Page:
Artsper has met with Guy Boyer, Editor of the Connaissance des Arts magazine. He shared with us his favorite artists and his selection of artworks featured on Artsper.
Artsper: The Connaissance des Arts magazine has been around for more than 60 years now. Could you present its evolution in a few words?
The magazine was born in the ‘50s when a few art lovers gathered around auctioneer maître Rhins. It has worked really well until 2000. It had 50,000 subscribers, it was sold internationally and had many important collectors in its audience. LVMH has bought the magazine in 2000 and it has become more open to contemporary art, design, photography, video, subjects that took less space at the beginning; it kept its orientation towards decorative arts though, even if today it’s harder to sell decorative arts than at the time. The audience demands more contemporary art and it is this openness to all these subjects that interests me. It is a journal, not an art magazine; it’s more dynamic, featuring portraits of people, interviews. It’s less formal and less cold.
A: How do you choose the web and print articles?
We don’t have the same readers for the print and web versions. The interesting thing for us is that the Internet brings us a younger audience, a more international one. When we see the number of Facebook likes, we are at 17,000 likes today, the places they come from are incredible, there are many people from the Arab world, from countries in South America…
A:Where to you position Connaissance des Arts compared to publications such as Art Press or Beaux-Arts Magazine (that you have led in the past)?
We are much more traditional than the two of them. Art Press deals mainly with contemporary art, Beaux Arts is mostly interested in cool contemporary art. We have a much more classical approach, but on the other hand we have a complete opening towards subjects varying from archeology to contemporary art, design, gardens, so it covers a much wider panel, and a style of writing that I think is more serious. Our goal is not to pull media stunts, but to pursue these subjects while giving our readers some entry points to the world of contemporary art.
A: Are you a collector yourself?
Yes, and a compulsive one.
A: What are your favorite media?
I have a collection that I have been enriching for years, of drawings and sculptures. The problem is that it was worth nothing 20 years ago. Today, everybody turned back to modern art. And today I buy much more contemporary art.
A: What was the show that touched you the most this year?
I’d say the one that impressed me the most was the Braque retrospective. I have seen it four times, and every time I ask myself more questions. Why this artist who is so fundamental, so essential, the inventor of the cubist collage, why has he been always left aside? And why, while I find moments in his career that are fascinating, why are there moments when I get so bored of his work?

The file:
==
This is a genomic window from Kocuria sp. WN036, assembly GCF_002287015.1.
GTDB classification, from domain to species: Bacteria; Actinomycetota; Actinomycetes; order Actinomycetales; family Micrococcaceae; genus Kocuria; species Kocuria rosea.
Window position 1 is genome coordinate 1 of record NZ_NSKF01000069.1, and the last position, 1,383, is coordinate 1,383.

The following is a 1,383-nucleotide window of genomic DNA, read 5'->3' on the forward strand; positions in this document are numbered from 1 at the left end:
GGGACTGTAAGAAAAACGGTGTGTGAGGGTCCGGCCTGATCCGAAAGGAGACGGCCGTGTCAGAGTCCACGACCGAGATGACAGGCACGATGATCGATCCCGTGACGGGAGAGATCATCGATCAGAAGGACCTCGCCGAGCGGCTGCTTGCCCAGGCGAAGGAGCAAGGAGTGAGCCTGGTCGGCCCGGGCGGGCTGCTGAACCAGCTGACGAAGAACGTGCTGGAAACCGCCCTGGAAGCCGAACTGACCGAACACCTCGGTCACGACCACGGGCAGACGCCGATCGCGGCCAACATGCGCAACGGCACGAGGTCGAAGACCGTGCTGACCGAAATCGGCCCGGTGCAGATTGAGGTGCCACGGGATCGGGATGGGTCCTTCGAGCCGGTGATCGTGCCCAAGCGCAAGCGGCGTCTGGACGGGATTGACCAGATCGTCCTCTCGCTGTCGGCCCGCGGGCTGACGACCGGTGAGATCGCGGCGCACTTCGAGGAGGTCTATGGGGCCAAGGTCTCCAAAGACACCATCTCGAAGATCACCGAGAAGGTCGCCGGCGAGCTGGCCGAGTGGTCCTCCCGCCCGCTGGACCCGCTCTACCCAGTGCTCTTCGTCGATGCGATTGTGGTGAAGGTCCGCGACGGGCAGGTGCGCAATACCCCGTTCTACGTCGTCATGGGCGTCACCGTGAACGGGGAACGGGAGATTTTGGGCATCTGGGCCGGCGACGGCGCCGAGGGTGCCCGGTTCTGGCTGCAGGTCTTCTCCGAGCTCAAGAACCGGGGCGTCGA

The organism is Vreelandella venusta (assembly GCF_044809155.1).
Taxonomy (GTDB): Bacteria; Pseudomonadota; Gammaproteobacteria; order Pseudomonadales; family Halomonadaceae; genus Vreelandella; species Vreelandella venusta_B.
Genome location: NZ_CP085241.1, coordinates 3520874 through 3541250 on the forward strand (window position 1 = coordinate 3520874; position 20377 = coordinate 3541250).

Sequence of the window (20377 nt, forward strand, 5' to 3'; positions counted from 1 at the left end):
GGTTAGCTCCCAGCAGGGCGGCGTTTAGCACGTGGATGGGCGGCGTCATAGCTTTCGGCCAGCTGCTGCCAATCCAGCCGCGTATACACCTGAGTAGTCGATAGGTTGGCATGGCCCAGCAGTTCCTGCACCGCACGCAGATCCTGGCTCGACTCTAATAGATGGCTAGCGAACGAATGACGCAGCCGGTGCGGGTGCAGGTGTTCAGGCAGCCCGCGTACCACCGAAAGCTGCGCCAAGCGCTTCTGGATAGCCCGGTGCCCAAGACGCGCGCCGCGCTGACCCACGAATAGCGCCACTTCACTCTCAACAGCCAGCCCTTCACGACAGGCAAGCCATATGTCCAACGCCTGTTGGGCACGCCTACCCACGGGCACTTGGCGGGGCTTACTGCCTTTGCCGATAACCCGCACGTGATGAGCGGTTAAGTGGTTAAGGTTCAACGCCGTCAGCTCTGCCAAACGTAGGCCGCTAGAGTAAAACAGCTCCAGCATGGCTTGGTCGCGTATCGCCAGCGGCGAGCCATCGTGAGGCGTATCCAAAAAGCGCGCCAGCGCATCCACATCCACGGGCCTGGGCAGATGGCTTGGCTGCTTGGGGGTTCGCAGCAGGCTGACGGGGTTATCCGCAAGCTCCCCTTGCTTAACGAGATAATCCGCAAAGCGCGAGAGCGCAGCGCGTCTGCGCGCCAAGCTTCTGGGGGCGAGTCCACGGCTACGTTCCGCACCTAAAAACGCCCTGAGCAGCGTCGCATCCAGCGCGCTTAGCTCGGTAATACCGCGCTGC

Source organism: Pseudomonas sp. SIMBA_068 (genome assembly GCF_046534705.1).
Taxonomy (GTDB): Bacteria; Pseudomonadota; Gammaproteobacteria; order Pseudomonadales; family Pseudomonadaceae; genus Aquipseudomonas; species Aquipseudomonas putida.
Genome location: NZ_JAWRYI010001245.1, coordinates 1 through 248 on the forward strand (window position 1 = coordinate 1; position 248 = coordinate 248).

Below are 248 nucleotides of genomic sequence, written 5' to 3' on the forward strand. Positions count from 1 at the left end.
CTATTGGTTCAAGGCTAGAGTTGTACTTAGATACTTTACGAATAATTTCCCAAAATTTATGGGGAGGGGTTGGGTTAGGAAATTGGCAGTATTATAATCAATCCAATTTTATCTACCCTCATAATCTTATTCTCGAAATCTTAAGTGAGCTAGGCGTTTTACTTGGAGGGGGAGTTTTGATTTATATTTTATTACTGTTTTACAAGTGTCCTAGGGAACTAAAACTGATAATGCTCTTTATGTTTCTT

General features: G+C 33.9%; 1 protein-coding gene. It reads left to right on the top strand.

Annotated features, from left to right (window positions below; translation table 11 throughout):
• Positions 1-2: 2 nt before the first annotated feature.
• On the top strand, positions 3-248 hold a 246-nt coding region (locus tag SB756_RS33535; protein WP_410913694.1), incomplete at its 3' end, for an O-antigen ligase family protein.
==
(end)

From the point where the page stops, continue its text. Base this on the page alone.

A: Do you have an artist or an artwork that you have discovered in 2013 and that you’d like to share with us?
There is a brilliant show right now in Villeneuve d’Asq, organized by Marc Donnedieu, on an impossible subject, the figuration after 1950; this exhibition is a true masterpiece, featuring very complicated artists, such as Bernard Buffet.
A: What about an artist that you have seen emerge in 2013?
I have bought a photograph of Davide Montoleone, who has received fondation Carmignac’s last award and I thought he was so brilliant, that right now I am buying one of the photos that were on the cover of the catalogue.
A: Today one can find so many things online: books, also magazines… are you more keen on the glossy paper or the screen?
If you want to know what I prefer, I’d say the instantaneity of the web fascinates me, it’s great, I’m at work until 9 pm in order to get to do all the work I have today, because today, besides working on the monthly issue, there’s a leitmotiv I’d like to keep - “web first”. For the web, it’s this spontaneity that is so fascinating. There are things we can write on the web, and that are censored in the print edition.
A: What do you think about buying art online, and more particularly about the Artsper project?
I think the most amazing thing about Artsper is that it allows you to see what sells, no matter where you are. For example an Indian client can see what sells in Paris; the limitation is that one can’t see the work. Nothing will replace seeing the work, that’s why exhibitions are so important.
A: Could you explain to us your selection on Artsper?
Nils udo: What impresses me in this series is the ephemeral element. It’s a memory of an installation he has produced and that has disappeared. I love his work in the nature.
Bernard Buffet: being against tradition, a Bernard Buffet, a work from the ‘50s, as the Femme nue debout (Nude Woman Standing), is a magnificent one. The ‘50s were the best years for Bernard Buffet. This work shows us that an artist can have bad periods but produce excellent paintings at certain moments.
Espectadores by Plademunt : a series of photos that I adore and I even advised Société Générale to buy some of these works. They have slightly surrealist settings that I find amazing.
And finally, Laurent Cammale: the monochrome series.
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